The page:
Last summer’s World Cup in South Africa exposed some of the developing football nations to the grandest stage in the sport with some exciting results. Chile qualified for the tournament impressively under Argentinian coach, Marcelo Bielsa, and produced some of the most offensive displays of any team in South Africa. Fellow South Americans, Paraguay, also exceeded expectations by reaching the quarter-finals where they were knocked out narrowly by eventual winners Spain. But one emerging football nation, located a lot closer to home, are in the process of building a national squad perhaps capable of competing with the best at the next World Cup in Brazil three years from now.
Even though they failed to qualify for the past two World Cups and have featured only once in the European Championship since 1984 (and that was in 2000 when they qualified as co-hosts), Belgium currently retains the most promising collection of 16 to 23 year-olds anywhere on the planet. Perhaps the most impressive feature of this exciting crop of talent is the squad’s range and versatility. A first XI could already be picked from the technically gifted pool of players as each area of the pitch has been addressed in Belgium’s development process.
Steven Defour is 22 and propelled Standard Liege in to the Champions League twelve months ago alongside team-mate Axel Witsel, also 22, who is proficient in any area of the midfield. Marouane Fellaini transformed the Everton midfield in his first two seasons in England, and Eden Hazard, who at 20 is already one of the most coveted young players in Europe, provides the creative stimulus and is often employed as a forward.
In defence, Thomas Vermaelen provides the steel, and proved his quality by adapting to the Premier League within minutes of his arrival at Arsenal two years ago. He is accompanied by Vincent Kompany, who has arguably been Manchester City’s stand-out player this campaign, and Jan Vertonghen (23), the left-footed giant who controls the Ajax back-line.
Up front they have Moussa Dembele, who made his name in the AZ Alkmaar side who won the Dutch Eredivisie in 2009 before a £5million move to Craven Cottage last summer, and has performed exceptionally in the absence of Bobby Zamora in an otherwise struggling Fulham side. The country’s most exciting talent of all is Romelu Lukaku who is interesting Tottenham and Man City amongst others (click here to find out where he will be playing next season) and made his debut for the senior national side at the age of 16 and has already scored 27 goals in 64 appearances for Anderlecht before the age of 18.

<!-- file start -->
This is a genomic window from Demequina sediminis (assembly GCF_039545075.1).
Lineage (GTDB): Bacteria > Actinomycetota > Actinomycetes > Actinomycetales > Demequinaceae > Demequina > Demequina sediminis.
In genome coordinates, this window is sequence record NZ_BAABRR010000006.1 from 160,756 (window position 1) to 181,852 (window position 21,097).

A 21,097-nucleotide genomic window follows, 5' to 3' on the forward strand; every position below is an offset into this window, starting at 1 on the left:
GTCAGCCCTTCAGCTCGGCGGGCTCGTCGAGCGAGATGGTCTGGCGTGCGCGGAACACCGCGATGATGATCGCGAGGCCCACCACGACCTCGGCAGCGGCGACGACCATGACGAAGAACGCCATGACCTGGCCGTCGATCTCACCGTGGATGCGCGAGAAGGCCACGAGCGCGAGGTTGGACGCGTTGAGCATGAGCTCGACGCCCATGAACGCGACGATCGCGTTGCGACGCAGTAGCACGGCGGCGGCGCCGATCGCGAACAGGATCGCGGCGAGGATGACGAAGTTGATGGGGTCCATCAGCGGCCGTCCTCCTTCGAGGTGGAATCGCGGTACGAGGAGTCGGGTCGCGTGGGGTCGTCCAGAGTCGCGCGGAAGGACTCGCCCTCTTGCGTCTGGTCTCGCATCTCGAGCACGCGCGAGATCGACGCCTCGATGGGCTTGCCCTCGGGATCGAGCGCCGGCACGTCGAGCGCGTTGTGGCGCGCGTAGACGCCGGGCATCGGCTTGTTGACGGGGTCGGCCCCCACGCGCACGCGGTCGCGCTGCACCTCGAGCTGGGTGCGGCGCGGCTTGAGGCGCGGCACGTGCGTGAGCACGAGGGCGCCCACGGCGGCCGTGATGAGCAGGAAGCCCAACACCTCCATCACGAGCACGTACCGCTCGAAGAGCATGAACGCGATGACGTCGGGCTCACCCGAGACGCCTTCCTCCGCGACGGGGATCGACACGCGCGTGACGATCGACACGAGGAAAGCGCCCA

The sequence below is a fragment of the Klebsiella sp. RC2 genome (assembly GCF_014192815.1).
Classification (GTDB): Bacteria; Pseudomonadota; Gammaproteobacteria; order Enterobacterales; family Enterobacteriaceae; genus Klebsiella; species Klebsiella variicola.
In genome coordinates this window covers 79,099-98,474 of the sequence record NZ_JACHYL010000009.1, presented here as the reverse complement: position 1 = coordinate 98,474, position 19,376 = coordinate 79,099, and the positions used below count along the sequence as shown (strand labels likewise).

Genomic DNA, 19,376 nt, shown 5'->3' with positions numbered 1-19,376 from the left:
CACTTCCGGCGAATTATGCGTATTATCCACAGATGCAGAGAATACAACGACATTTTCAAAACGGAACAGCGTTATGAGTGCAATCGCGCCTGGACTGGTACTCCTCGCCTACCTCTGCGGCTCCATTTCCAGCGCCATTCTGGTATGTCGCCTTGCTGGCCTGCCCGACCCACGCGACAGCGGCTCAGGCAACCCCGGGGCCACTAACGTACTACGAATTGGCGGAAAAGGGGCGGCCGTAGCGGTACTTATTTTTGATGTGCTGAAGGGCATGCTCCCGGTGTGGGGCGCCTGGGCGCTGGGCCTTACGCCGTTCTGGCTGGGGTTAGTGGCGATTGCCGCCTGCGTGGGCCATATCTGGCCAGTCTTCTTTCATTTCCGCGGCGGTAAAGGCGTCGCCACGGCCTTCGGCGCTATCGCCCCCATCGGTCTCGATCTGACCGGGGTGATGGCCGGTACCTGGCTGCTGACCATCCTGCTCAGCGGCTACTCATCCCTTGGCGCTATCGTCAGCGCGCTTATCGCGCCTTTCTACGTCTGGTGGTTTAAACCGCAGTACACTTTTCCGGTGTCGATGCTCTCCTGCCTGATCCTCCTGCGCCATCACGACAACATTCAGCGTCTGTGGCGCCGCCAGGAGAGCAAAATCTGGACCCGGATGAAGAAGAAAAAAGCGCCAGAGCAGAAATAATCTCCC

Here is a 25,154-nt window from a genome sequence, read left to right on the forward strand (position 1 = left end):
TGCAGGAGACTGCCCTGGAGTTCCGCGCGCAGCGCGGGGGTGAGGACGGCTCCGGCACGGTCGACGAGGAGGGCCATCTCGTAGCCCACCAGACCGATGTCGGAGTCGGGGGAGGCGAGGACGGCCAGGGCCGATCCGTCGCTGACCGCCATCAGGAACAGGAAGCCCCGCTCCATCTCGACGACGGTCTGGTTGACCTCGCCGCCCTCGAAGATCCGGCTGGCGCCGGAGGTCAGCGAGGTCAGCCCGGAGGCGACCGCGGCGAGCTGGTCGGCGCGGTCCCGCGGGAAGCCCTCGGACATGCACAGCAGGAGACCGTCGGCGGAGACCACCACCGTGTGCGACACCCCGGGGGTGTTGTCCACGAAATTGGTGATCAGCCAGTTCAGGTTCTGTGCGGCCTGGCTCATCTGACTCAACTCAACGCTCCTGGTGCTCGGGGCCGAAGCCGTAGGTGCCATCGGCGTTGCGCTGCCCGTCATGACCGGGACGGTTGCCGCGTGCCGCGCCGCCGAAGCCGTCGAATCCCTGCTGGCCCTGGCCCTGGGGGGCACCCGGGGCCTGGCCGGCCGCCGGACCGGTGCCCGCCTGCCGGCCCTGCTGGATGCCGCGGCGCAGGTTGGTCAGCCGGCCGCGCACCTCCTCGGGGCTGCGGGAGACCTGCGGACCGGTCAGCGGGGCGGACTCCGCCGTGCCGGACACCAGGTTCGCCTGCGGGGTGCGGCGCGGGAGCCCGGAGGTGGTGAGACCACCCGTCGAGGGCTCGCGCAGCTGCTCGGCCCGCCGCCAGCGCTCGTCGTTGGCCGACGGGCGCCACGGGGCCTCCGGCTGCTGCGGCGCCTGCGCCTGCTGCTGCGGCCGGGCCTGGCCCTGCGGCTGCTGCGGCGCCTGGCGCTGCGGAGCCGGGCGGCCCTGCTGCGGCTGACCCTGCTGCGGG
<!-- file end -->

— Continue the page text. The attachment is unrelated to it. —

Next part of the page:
Lukaku is widely compared to Chelsea’s Didier Drogba based on his size (6ft 4inches), athleticism and pace, but there is one significant distinction between the two. Drogba only became universally recognised at the age of 25 whilst playing for Marseille, whereas Lukaku, along with his young Belgium team-mates, are already acknowledged as considerable talents playing for esteemed football clubs.
Lukaku has regularly started for Anderlecht since he was 16, Fellaini, Defour and Hazard have been starting for respected, recognizable sides since the age of 17, Dembélé and Witsel since they were 18, and Vertonghen long before his twentieth birthday. The experience they have each been acquiring from such a young age will surely serve their development as a team in the long run.
Belgium’s precocious squad bear striking similarities to the young German side who performed so exceptionally at the World Cup in 2010, in that they embody a multicultural and multinational bent. Lukaku’s heritage traces back to the Democratic Republic of Congo, Dembele’s ancestors hail from Mali and Fellaini, who has roots in Morocco, won the Ebony Shoe in 2008 whilst playing for Standard Liege, an award given to the best player of African descent.
The youth development and coaching infrastructure in Belgium is largely influenced by their German, French and Dutch neighbours and the country boasts facilities of a decent standard compared with the rest of Europe. It remains unclear why so many young stars have emerged at once, providing a glimpse at the promising future of Belgian football, but their potential is extraordinary.
This glut of talent represents a diverse range of attributes and impressive versatility from defence up to attack without even citing the talented young Sunderland goalkeeper, Simon Mignolet, 22, who recently kept a clean sheet on his international debut, winger Nacer Chadli, who at the age of 21 scored against Azerbaijan in his third appearance for Belgium and Kevin de Bruyne, the 19 year-old Racing Genk forward currently making waves in the Jupiler League.
The nation face a struggle to reach the play-offs for Euro 2012, and the tournament in Poland and Ukraine may just have come too soon, but it is not inconceivable to imagine approaching the 2014 Brazilian World Cup considering Belgium as serious contenders, with their stars having gained experience with any number of Europe’s big boys.